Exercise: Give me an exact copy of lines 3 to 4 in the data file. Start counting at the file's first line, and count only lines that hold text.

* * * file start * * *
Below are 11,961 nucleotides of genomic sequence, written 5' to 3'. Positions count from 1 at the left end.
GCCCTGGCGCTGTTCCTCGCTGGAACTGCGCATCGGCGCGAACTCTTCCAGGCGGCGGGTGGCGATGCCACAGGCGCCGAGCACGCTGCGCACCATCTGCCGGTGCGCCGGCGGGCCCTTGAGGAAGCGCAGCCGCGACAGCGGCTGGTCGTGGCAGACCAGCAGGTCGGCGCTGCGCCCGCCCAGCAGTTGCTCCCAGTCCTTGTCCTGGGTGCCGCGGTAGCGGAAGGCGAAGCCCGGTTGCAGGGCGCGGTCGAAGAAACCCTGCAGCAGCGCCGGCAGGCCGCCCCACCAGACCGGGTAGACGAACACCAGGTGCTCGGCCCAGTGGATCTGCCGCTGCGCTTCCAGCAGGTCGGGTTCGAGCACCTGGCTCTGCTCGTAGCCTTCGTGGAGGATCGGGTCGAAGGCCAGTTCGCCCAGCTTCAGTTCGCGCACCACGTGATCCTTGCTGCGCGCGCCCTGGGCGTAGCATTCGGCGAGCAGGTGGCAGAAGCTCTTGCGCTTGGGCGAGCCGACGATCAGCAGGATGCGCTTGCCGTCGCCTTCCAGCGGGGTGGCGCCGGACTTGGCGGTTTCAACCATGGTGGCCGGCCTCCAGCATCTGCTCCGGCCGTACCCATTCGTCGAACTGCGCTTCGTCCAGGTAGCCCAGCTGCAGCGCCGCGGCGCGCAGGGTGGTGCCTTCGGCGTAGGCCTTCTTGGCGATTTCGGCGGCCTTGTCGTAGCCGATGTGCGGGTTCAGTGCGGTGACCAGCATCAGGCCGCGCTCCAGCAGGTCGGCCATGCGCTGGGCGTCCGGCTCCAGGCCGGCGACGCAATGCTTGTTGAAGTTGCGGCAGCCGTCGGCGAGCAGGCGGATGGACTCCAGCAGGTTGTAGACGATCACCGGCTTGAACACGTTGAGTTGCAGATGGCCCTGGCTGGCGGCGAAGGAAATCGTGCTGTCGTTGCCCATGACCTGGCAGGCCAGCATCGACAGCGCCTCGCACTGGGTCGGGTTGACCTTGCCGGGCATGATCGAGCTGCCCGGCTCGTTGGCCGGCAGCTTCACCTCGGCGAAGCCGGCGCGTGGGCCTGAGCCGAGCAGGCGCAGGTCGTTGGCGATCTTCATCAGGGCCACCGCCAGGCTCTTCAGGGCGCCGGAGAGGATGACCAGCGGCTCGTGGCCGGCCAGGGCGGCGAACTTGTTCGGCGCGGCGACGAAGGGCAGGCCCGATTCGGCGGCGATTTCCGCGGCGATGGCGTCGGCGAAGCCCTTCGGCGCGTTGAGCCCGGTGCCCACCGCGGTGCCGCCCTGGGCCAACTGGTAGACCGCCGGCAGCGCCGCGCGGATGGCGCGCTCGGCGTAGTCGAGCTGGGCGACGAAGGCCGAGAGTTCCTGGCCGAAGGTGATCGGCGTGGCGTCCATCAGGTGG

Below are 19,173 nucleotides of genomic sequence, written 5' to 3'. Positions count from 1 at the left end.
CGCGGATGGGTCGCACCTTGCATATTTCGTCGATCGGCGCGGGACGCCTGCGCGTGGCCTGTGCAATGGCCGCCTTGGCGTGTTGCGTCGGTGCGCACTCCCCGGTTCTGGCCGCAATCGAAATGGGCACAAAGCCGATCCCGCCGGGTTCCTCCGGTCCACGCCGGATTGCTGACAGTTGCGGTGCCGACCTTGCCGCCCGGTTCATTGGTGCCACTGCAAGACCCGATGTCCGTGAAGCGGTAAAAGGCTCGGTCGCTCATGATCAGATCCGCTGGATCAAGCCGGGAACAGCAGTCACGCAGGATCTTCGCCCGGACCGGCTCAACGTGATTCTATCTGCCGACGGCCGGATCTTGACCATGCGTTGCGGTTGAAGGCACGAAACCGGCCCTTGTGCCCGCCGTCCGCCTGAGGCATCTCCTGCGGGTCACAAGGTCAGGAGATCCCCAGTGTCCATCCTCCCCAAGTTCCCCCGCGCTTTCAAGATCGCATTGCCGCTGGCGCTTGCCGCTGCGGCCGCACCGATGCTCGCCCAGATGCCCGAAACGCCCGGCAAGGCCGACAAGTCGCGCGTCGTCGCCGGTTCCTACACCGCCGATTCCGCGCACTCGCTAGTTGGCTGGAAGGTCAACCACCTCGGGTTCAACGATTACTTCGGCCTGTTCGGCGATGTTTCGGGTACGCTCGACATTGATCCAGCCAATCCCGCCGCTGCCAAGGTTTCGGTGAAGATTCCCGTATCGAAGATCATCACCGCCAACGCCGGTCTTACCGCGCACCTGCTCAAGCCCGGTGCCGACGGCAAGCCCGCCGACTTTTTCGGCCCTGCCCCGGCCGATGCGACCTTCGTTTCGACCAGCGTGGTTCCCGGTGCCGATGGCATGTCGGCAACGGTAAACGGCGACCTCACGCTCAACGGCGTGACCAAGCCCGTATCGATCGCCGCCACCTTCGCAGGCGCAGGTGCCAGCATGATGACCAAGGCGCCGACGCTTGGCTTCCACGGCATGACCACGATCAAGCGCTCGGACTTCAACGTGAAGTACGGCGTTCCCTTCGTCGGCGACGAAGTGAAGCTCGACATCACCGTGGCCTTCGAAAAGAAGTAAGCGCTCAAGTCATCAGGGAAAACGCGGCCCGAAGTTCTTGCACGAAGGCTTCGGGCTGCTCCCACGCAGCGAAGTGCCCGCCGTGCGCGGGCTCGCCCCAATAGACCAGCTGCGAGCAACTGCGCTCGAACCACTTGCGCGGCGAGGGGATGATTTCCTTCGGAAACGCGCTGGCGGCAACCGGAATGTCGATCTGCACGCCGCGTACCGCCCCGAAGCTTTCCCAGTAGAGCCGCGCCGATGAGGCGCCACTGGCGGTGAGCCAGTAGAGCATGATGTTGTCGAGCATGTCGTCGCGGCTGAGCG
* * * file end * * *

Below are 19,173 nucleotides of genomic sequence, written 5' to 3'. Positions count from 1 at the left end.
CGCGGATGGGTCGCACCTTGCATATTTCGTCGATCGGCGCGGGACGCCTGCGCGTGGCCTGTGCAATGGCCGCCTTGGCGTGTTGCGTCGGTGCGCACTCCCCGGTTCTGGCCGCAATCGAAATGGGCACAAAGCCGATCCCGCCGGGTTCCTCCGGTCCACGCCGGATTGCTGACAGTTGCGGTGCCGACCTTGCCGCCCGGTTCATTGGTGCCACTGCAAGACCCGATGTCCGTGAAGCGGTAAAAGGCTCGGTCGCTCATGATCAGATCCGCTGGATCAAGCCGGGAACAGCAGTCACGCAGGATCTTCGCCCGGACCGGCTCAACGTGATTCTATCTGCCGACGGCCGGATCTTGACCATGCGTTGCGGTTGAAGGCACGAAACCGGCCCTTGTGCCCGCCGTCCGCCTGAGGCATCTCCTGCGGGTCACAAGGTCAGGAGATCCCCAGTGTCCATCCTCCCCAAGTTCCCCCGCGCTTTCAAGATCGCATTGCCGCTGGCGCTTGCCGCTGCGGCCGCACCGATGCTCGCCCAGATGCCCGAAACGCCCGGCAAGGCCGACAAGTCGCGCGTCGTCGCCGGTTCCTACACCGCCGATTCCGCGCACTCGCTAGTTGGCTGGAAGGTCAACCACCTCGGGTTCAACGATTACTTCGGCCTGTTCGGCGATGTTTCGGGTACGCTCGACATTGATCCAGCCAATCCCGCCGCTGCCAAGGTTTCGGTGAAGATTCCCGTATCGAAGATCATCACCGCCAACGCCGGTCTTACCGCGCACCTGCTCAAGCCCGGTGCCGACGGCAAGCCCGCCGACTTTTTCGGCCCTGCCCCGGCCGATGCGACCTTCGTTTCGACCAGCGTGGTTCCCGGTGCCGATGGCATGTCGGCAACGGTAAACGGCGACCTCACGCTCAACGGCGTGACCAAGCCCGTATCGATCGCCGCCACCTTCGCAGGCGCAGGTGCCAGCATGATGACCAAGGCGCCGACGCTTGGCTTCCACGGCATGACCACGATCAAGCGCTCGGACTTCAACGTGAAGTACGGCGTTCCCTTCGTCGGCGACGAAGTGAAGCTCGACATCACCGTGGCCTTCGAAAAGAAGTAAGCGCTCAAGTCATCAGGGAAAACGCGGCCCGAAGTTCTTGCACGAAGGCTTCGGGCTGCTCCCACGCAGCGAAGTGCCCGCCGTGCGCGGGCTCGCCCCAATAGACCAGCTGCGAGCAACTGCGCTCGAACCACTTGCGCGGCGAGGGGATGATTTCCTTCGGAAACGCGCTGGCGGCAACCGGAATGTCGATCTGCACGCCGCGTACCGCCCCGAAGCTTTCCCAGTAGAGCCGCGCCGATGAGGCGCCACTGGCGGTGAGCCAGTAGAGCATGATGTTGTCGAGCATGTCGTCGCGGCTGAGCG